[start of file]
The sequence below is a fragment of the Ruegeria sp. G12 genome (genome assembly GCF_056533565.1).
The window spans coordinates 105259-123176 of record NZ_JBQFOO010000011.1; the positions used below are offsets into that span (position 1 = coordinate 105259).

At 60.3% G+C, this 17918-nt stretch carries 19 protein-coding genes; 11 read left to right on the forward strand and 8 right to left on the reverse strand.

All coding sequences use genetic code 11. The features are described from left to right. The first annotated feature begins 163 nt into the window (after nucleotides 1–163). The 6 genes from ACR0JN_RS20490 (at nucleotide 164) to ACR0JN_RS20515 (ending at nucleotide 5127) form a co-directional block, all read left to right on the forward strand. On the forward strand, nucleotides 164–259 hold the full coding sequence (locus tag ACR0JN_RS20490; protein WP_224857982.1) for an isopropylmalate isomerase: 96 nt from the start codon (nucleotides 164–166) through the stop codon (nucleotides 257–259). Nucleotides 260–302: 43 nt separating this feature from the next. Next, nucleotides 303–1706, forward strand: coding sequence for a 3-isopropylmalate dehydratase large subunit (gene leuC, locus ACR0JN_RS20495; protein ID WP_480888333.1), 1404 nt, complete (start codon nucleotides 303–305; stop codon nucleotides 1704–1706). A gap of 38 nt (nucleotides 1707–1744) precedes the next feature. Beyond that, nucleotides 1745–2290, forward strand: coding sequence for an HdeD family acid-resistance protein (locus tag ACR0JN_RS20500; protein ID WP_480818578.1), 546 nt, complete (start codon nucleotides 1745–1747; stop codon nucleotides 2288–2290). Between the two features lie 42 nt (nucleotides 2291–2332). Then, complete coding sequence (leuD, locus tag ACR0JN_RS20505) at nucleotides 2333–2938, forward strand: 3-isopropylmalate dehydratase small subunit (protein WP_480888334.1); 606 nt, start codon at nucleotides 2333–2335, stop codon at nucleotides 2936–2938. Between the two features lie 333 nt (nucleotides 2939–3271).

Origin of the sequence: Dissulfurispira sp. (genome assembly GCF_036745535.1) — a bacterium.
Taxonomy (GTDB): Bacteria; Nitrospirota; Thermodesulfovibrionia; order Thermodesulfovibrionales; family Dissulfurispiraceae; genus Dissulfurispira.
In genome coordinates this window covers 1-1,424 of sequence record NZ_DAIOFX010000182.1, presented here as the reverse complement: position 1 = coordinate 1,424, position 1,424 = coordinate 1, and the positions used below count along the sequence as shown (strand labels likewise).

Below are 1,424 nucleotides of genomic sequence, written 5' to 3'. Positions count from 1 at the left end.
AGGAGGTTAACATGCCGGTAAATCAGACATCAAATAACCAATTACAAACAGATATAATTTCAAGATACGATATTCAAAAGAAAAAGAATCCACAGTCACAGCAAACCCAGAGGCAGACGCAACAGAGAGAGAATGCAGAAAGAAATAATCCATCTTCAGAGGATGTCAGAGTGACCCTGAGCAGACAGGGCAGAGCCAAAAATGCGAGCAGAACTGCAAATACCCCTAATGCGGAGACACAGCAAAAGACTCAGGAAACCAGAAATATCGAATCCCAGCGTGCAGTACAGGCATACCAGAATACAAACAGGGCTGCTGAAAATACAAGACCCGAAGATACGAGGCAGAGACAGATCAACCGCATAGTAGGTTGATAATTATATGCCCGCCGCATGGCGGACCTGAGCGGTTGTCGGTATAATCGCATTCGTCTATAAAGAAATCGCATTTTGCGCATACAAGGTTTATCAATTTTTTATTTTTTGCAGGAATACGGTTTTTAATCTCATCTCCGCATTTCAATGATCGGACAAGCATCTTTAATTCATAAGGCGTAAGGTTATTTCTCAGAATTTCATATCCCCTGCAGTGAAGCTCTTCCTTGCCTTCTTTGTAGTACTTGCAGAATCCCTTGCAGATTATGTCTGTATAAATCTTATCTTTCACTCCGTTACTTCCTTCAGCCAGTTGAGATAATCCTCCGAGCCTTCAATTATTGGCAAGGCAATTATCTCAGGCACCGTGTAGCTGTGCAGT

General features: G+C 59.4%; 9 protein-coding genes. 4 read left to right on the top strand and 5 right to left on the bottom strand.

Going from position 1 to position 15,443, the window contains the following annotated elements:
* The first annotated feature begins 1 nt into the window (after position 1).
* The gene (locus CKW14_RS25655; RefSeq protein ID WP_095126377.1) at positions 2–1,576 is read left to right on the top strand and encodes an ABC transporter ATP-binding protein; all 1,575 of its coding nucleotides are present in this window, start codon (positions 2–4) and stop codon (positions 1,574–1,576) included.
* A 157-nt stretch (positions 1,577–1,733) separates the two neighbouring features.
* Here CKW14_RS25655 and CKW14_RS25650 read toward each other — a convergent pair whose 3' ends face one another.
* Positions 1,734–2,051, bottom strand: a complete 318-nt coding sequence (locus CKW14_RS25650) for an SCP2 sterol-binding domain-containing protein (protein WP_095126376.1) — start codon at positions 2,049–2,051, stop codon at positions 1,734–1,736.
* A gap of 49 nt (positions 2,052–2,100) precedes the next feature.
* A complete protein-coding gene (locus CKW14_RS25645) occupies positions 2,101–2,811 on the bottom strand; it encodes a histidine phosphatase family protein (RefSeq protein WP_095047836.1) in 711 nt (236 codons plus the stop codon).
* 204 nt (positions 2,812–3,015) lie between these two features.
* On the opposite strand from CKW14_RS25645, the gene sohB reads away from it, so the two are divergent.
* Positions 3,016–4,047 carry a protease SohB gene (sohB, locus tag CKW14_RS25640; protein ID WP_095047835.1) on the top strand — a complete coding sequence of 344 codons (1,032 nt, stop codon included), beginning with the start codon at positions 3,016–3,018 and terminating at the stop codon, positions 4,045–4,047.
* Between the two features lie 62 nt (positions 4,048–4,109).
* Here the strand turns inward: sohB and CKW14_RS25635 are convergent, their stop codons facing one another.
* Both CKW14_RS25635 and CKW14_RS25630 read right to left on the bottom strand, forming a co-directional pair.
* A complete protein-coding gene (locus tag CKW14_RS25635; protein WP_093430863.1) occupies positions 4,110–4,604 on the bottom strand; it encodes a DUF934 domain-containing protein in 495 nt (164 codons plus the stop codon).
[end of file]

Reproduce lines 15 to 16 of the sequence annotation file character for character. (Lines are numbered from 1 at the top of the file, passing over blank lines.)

* Here CKW14_RS25655 and CKW14_RS25650 read toward each other — a convergent pair whose 3' ends face one another.
* Positions 1,734–2,051, bottom strand: a complete 318-nt coding sequence (locus CKW14_RS25650) for an SCP2 sterol-binding domain-containing protein (protein WP_095126376.1) — start codon at positions 2,049–2,051, stop codon at positions 1,734–1,736.